1 Reply
          1. re: Richard 16

            There actually are expensive ones. They are my favorite "souvenirs" from Japan, and what I spend my money on. I get the soft, large salty (as opposed to having any sweet flavor) ones from Mitsukoshi or Takashimaya. A medium container (maybe about 1 lb?) can cost $100 and IMHO is totally worth it!

          2. If you want use them the traditional way just so you can say you did, you can make those giant triangular sushi rice-balls (onigiri, see picture) and embed one piece of umeboshi in each. Make sure you don't choke on the pit when eating, though.

            Personally I just like to mash them up and mix it thoroughly with japanese rice, or even as a condiment with plain congee. I think the combination is especially good for summer to stimulate the appetite, when it gets too warm.

            1. I'm curious if your umeboshi were soft and squishy or hard? I LOVE the soft and squishy ones but haven't ever warmed up to the hard, marble-like ones. A friend brought me some a couple of years ago from Japan that are individually packaged and I'm still working on them (just a little too salty for me). I just love them (soft ones) with plain rice but I'll try the corn idea... interesting. I think it's odd that yours are just salty and not sour at all... most of the ones I've eaten can make you pucker.

              3 Replies
              1. re: Sushiqueen36

                This my favorite corn mix: Browned or plain butter, umeboshi, roast garlic, EVOO, and maybe salt - as you know umeboshi is very salty - to taste. All pasted together and lathered on. I can't give you proportions; I made it up and I've never measured...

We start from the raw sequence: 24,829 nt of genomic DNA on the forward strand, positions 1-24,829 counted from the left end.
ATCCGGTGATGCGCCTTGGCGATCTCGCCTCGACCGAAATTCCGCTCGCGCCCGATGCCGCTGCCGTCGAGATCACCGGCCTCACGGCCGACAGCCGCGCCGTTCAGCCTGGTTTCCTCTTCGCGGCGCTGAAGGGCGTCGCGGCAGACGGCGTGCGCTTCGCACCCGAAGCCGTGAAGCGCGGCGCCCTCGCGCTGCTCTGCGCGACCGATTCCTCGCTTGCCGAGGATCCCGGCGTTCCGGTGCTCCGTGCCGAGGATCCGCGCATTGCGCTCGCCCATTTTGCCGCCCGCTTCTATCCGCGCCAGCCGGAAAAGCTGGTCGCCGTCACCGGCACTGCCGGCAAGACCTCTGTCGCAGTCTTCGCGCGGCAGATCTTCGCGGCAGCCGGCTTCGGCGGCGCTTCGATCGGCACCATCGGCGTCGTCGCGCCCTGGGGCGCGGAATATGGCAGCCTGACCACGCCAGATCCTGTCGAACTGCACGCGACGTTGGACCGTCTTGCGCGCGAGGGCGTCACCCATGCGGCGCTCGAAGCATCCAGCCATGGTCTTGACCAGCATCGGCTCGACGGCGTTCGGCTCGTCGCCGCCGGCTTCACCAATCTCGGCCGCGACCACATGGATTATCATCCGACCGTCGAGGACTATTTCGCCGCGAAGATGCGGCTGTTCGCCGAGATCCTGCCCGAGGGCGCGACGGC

1. re: Richard 16

                  Sounds great! I'm going to have to try it. I wonder how your concoction would taste on pasta....

                  1. re: Sushiqueen36

                    Pretty good. I've only done it once, with leftover corn stuff. Next time I'll use less umeboshi and maybe some chiffonade of shiso (when it comes in on the back porch) or basil (ditto). Some parsley might work. Hmmm... C'mon herbs!

              2. You eat a whole umeboshi with about two bowls of hot gohan (Japanese cooked rice). Can constitute a meal. Its the combo of hot rice and the salty ume!! Only way, but you might have to born into eating it (which by the way is not a plum).

                1. I know this was asked a long time ago, but I was so surprised to see a thread about umeboshi, I had to respond. The way we love to eat umeboshi plum is to put it on corn on the cob. I buy the Eden brand umeboshi paste and also the whole plums, with shiso leaves, which I like too. If you like rice balls, rice cones, sushi, and bowls of rice, you can mix a quarter or a half a plum in. They are salty, but they're good for seasoning because of this. That cucumber salad idea sounds good. Another good dressing is ume tahini dressing. Put a whole plum (minus the pit) in a suribachi or mortar and pestle, and mix it up with a little water, rice vinegar, mirin, and tahini. You can add grated or sauteed onion if you wish- great over blanched or steamed yellow squash or other summer vegetables! If my daughter has a headache from over-indulging in sweets or something at a friend's house, I always give her a sheet of nori spread with umeboshi paste, or a small amount of ume plum or paste. It is high in sodium, but if you're not eating too much other salty or processed food, a little bit is very good.

                  3 Replies
                  1. re: J.e.m.

                    So happy to have found this. Back in the 70's there was a wonderful tiny vegetarian restaurant in downtown Newmarket, NH that served an amazing salad dressing made with umeboshi. I think of it often and wish I had gotten the recipe. I just bought a jar of umeboshi at my local health food store and was hoping to try to make some. I will try this one with tahini but would love to know any others--AND if anyone else remembers this restaurant let me know!